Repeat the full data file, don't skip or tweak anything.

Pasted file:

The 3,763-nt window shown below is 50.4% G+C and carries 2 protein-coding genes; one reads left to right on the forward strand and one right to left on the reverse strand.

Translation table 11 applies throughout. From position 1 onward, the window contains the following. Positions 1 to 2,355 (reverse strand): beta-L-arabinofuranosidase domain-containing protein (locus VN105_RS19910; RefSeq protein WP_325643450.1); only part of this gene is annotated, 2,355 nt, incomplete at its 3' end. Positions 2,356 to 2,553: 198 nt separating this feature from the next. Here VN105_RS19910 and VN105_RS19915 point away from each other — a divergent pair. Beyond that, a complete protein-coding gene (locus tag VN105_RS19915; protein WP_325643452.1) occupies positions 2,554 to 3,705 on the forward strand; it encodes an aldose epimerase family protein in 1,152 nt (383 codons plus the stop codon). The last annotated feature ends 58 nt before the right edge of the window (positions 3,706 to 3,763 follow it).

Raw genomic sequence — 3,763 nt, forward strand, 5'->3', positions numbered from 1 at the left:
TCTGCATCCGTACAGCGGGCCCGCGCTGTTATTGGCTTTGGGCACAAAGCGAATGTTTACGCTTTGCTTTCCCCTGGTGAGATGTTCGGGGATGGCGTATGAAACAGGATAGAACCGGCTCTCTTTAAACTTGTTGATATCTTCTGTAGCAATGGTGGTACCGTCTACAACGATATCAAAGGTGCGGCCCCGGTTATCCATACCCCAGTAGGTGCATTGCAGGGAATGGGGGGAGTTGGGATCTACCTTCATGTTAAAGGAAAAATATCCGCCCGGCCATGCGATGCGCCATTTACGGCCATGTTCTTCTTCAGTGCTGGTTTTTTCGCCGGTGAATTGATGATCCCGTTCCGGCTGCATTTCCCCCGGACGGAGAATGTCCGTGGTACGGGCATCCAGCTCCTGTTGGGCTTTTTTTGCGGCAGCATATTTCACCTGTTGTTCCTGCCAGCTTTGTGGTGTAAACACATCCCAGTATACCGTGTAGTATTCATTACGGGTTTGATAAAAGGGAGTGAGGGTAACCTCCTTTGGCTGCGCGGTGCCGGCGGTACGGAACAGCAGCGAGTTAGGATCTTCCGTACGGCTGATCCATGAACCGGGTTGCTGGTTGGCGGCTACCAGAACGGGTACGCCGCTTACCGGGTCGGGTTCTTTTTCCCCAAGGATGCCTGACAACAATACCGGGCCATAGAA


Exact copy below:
The 3,763-nt window shown below is 50.4% G+C and carries 2 protein-coding genes; one reads left to right on the forward strand and one right to left on the reverse strand.

Translation table 11 applies throughout. From position 1 onward, the window contains the following. Positions 1 to 2,355 (reverse strand): beta-L-arabinofuranosidase domain-containing protein (locus VN105_RS19910; RefSeq protein WP_325643450.1); only part of this gene is annotated, 2,355 nt, incomplete at its 3' end. Positions 2,356 to 2,553: 198 nt separating this feature from the next. Here VN105_RS19910 and VN105_RS19915 point away from each other — a divergent pair. Beyond that, a complete protein-coding gene (locus tag VN105_RS19915; protein WP_325643452.1) occupies positions 2,554 to 3,705 on the forward strand; it encodes an aldose epimerase family protein in 1,152 nt (383 codons plus the stop codon). The last annotated feature ends 58 nt before the right edge of the window (positions 3,706 to 3,763 follow it).

Raw genomic sequence — 3,763 nt, forward strand, 5'->3', positions numbered from 1 at the left:
TCTGCATCCGTACAGCGGGCCCGCGCTGTTATTGGCTTTGGGCACAAAGCGAATGTTTACGCTTTGCTTTCCCCTGGTGAGATGTTCGGGGATGGCGTATGAAACAGGATAGAACCGGCTCTCTTTAAACTTGTTGATATCTTCTGTAGCAATGGTGGTACCGTCTACAACGATATCAAAGGTGCGGCCCCGGTTATCCATACCCCAGTAGGTGCATTGCAGGGAATGGGGGGAGTTGGGATCTACCTTCATGTTAAAGGAAAAATATCCGCCCGGCCATGCGATGCGCCATTTACGGCCATGTTCTTCTTCAGTGCTGGTTTTTTCGCCGGTGAATTGATGATCCCGTTCCGGCTGCATTTCCCCCGGACGGAGAATGTCCGTGGTACGGGCATCCAGCTCCTGTTGGGCTTTTTTTGCGGCAGCATATTTCACCTGTTGTTCCTGCCAGCTTTGTGGTGTAAACACATCCCAGTATACCGTGTAGTATTCATTACGGGTTTGATAAAAGGGAGTGAGGGTAACCTCCTTTGGCTGCGCGGTGCCGGCGGTACGGAACAGCAGCGAGTTAGGATCTTCCGTACGGCTGATCCATGAACCGGGTTGCTGGTTGGCGGCTACCAGAACGGGTACGCCGCTTACCGGGTCGGGTTCTTTTTCCCCAAGGATGCCTGACAACAATACCGGGCCATAGAA